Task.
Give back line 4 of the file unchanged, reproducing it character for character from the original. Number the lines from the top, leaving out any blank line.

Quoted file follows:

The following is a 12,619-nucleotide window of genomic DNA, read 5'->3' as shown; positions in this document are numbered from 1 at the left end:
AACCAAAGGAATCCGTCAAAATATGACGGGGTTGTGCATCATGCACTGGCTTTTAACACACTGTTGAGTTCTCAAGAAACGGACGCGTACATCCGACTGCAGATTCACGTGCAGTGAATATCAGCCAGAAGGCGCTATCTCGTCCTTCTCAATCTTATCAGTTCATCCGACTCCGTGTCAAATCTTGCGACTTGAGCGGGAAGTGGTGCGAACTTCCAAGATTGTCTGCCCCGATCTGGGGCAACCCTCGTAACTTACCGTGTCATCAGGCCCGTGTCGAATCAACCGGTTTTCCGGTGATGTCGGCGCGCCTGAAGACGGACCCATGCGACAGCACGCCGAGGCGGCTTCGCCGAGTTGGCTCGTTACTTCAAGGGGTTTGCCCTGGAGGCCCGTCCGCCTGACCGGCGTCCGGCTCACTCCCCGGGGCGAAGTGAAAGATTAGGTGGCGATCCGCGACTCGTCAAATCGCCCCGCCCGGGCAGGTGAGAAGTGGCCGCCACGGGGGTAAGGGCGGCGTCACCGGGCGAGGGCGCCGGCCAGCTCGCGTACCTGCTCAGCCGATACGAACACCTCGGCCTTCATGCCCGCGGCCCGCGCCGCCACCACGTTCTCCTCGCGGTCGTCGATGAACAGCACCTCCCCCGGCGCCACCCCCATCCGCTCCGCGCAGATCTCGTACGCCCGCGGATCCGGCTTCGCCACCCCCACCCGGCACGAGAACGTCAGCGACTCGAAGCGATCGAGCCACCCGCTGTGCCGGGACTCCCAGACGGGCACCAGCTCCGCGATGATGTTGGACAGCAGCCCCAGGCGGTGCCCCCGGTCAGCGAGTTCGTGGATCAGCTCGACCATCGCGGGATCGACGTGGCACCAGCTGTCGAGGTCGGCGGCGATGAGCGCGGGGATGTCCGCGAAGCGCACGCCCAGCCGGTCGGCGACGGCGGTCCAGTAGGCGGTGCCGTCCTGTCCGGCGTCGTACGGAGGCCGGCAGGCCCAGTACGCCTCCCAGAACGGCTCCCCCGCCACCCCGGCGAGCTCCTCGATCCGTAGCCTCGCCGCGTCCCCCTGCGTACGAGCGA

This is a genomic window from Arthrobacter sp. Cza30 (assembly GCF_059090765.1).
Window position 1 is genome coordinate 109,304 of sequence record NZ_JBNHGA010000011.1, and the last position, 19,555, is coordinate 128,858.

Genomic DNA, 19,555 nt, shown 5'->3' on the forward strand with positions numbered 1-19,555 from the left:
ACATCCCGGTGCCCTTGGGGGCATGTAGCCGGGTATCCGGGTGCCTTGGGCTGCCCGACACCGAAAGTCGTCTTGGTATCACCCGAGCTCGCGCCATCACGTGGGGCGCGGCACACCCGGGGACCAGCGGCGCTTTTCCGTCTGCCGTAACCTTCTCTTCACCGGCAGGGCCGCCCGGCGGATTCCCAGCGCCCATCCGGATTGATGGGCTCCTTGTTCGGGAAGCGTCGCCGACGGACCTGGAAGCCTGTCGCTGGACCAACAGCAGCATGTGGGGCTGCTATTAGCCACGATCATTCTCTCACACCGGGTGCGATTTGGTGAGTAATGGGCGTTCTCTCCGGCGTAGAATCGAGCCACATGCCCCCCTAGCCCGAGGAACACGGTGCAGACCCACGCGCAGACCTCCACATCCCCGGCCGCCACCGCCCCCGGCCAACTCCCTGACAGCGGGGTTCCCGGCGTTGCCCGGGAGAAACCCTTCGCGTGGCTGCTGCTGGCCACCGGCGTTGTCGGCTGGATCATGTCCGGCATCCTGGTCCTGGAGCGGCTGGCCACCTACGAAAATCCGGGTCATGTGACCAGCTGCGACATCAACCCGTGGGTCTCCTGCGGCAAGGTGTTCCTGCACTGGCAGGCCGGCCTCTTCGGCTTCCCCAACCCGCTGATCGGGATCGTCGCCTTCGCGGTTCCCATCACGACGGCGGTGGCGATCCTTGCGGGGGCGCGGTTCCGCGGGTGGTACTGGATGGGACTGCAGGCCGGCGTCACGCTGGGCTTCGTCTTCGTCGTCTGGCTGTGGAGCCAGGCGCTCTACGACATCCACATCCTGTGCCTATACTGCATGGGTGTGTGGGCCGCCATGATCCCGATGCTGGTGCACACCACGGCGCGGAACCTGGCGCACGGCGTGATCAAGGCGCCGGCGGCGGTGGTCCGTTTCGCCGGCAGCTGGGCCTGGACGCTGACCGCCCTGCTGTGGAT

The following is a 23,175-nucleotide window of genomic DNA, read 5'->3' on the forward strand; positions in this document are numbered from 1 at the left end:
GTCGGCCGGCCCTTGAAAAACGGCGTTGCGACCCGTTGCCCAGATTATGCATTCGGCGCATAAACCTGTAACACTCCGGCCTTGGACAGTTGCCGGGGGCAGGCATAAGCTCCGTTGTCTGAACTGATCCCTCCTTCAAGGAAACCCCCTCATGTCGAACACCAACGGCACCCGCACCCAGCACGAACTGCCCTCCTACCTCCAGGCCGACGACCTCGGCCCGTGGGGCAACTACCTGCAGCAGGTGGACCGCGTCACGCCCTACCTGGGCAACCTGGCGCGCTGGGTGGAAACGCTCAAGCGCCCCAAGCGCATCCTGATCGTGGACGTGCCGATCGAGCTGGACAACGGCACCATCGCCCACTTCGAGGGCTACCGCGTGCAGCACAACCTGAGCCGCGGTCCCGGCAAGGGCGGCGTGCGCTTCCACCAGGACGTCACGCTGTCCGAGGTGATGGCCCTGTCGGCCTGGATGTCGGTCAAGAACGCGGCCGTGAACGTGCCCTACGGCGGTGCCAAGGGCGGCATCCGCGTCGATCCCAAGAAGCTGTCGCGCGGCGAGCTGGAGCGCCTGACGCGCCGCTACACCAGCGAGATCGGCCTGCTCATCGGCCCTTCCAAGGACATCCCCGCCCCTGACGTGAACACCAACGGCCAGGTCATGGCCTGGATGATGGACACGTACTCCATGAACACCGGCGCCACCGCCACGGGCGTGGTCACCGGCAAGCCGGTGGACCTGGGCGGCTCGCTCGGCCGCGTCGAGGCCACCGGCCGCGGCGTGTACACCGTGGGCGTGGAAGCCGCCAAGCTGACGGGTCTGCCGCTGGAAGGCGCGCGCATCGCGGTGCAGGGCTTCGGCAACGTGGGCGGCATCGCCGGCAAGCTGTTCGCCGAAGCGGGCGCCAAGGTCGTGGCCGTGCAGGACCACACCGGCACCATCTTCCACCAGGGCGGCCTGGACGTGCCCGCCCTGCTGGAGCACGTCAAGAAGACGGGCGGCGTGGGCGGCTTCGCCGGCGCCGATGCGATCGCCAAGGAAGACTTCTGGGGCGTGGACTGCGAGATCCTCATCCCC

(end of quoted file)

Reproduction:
Window position 1 is genome coordinate 109,304 of sequence record NZ_JBNHGA010000011.1, and the last position, 19,555, is coordinate 128,858.